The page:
I. FACTS

On August 18, 1987, defendant met Ember Mars and her friends Angela Johnson and Gene Butcher at the Flying J truckstop in Salt Lake City, Utah. At Mars' invitation, defendant joined them at their table. When the group left, defendant asked if he could accompany them to Butcher's apartment to take a shower. Butcher consented, and they proceeded in Mars' truck to pick up Johnson's car before travelling on to the apartment.

Mars and defendant arrived at Butcher's apartment shortly after the others. After playing cards, Butcher and Johnson decided to lie down in the bedroom. When Johnson awoke at about 7:50 a.m., the stereo was still playing and defendant's suitcase was still in the living room, but defendant and Mars were gone. Angela became worried about Mars and called her home every ten to thirty minutes for the remainder of the day.

Defendant and Mars were later seen at Ream's market, where Mars was a regular customer. Defendant selected a video, while Mars purchased some items. Mars wrote a check to pay for the purchase. They left the store together.

Randy Powell, Mars' roommate, returned home about 5 p.m. on August 19, 1987. He noticed that the back screen door was open. On entering the house, he saw a brown paper bag on the table and an open drawer. He saw Mars' jeans and shirt lying in the middle of the living room floor. Powell went into his bedroom, where he found Mars' body. He called the police.

Upon arrival, the police found Mars' partially nude body on the floor in the bedroom. She had what appeared to be four or five stab wounds in her neck and a large amount of blood on the left side of her head. The police found blood in both bedrooms of the house, in the bathroom, and on a towel in the living room. They found a broken, bloody clothing iron on the bed next to the body. In the other bedroom, they found a large black vase wedged between the bed and the wall next to some bloody tissues.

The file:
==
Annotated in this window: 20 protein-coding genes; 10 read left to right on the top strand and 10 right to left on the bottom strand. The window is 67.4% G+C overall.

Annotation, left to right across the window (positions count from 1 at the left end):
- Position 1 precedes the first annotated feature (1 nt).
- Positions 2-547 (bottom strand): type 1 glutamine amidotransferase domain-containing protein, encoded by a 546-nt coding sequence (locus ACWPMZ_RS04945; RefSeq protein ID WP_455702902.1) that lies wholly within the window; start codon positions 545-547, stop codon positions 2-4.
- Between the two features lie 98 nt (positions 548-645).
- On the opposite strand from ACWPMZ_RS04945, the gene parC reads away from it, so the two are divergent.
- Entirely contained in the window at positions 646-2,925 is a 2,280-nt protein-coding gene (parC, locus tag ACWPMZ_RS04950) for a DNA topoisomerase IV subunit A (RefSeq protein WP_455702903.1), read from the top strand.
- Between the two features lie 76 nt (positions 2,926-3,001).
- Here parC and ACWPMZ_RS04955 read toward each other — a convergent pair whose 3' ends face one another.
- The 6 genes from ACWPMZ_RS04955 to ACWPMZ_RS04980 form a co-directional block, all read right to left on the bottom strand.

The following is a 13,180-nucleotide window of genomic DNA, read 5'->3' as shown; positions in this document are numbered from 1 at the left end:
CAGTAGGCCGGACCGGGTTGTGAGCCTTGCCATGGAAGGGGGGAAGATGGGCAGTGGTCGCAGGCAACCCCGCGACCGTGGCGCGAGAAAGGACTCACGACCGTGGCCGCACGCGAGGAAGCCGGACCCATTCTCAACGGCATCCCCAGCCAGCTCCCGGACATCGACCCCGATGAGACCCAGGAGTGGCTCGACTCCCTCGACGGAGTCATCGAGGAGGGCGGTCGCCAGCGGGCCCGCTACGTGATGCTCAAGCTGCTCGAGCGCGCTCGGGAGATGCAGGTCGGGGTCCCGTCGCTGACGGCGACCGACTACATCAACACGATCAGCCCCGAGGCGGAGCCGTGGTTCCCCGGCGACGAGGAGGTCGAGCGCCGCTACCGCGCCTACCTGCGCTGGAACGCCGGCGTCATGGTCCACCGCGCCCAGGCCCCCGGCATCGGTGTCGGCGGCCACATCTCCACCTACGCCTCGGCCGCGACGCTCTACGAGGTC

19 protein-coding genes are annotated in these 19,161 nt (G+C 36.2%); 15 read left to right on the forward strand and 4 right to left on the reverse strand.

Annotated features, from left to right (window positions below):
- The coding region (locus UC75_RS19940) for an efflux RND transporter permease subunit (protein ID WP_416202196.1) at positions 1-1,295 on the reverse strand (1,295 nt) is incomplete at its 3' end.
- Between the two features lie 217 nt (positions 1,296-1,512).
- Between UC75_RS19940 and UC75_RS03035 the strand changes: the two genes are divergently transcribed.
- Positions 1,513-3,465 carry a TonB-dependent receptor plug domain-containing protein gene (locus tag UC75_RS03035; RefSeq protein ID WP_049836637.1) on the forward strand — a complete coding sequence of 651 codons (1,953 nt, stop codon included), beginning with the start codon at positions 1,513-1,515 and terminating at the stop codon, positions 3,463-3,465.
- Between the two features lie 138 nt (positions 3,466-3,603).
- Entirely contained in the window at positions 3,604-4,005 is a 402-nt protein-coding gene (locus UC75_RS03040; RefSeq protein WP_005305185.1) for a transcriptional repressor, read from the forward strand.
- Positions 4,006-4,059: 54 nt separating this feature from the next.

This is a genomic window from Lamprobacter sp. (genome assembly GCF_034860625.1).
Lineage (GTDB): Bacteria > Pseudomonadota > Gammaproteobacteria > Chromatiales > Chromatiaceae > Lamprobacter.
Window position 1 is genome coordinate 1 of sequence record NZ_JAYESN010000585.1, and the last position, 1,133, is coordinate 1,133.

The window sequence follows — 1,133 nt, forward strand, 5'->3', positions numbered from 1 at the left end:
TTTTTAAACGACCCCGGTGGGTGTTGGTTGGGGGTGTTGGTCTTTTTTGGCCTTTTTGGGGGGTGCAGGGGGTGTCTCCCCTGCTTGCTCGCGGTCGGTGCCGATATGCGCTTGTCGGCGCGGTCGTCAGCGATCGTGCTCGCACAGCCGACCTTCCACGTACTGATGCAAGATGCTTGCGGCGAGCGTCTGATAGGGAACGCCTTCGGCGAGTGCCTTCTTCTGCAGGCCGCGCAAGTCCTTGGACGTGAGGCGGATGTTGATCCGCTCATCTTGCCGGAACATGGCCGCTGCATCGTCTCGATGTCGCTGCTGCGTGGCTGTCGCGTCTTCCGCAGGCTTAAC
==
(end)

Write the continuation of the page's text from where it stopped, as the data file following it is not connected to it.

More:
The medical examiner testified that the cause of death was injury to the head by a blunt and sharp object. In addition, there were three stab wounds in the left side of the neck that did not cut any major blood vessels or penetrate the spinal canal, stab wounds in the right neck and chest that did not sever major blood vessels, facial injuries indicating attempted suffocation, and bruises on the back of...

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    ...24 C.J.S. Criminal Law § 2048 & nn. 6–8 (2014) (no separate constitutional right of allocution); see also State v. Young 853 P.2d 327, 360 & n. 177 (Utah 1993) (citing cases that hold allocution is a statutory right); 6 WAYNE R. LAFAVE ET AL., CRIMINAL PROCEDURE § 26.4(g) & nn. 133–34 (2013......
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2 books & journal articles
  • Chapter 10 Capital Cases
    • United States
    • Carolina Academic Press Wrongful Conviction: Law, Science, and Policy (CAP) 2019
    • Invalid date
    ...qualification tend to be less solicitous of a defendant's due process rights and significantly more eager to convict; see State v. Young, 853 P.2d 327, 389 (Utah 1993) (Durham, J., dissenting); (2) death qualification disproportionately excludes blacks and women, groups who statistically ha......
  • Deadly 'toxins': a National Empirical Study of Racial Bias and Future Dangerousness Determinations
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    • Invalid date
    ...("Any evidence the court considers to have probative force may be received regardless of its admissibility . . . ."); State v. Young, 853 P.2d 327, 353 (Utah 1993) ("A jury may legitimately consider a defendant's character, future dangerousness, lack of remorse, and retribution in the penal......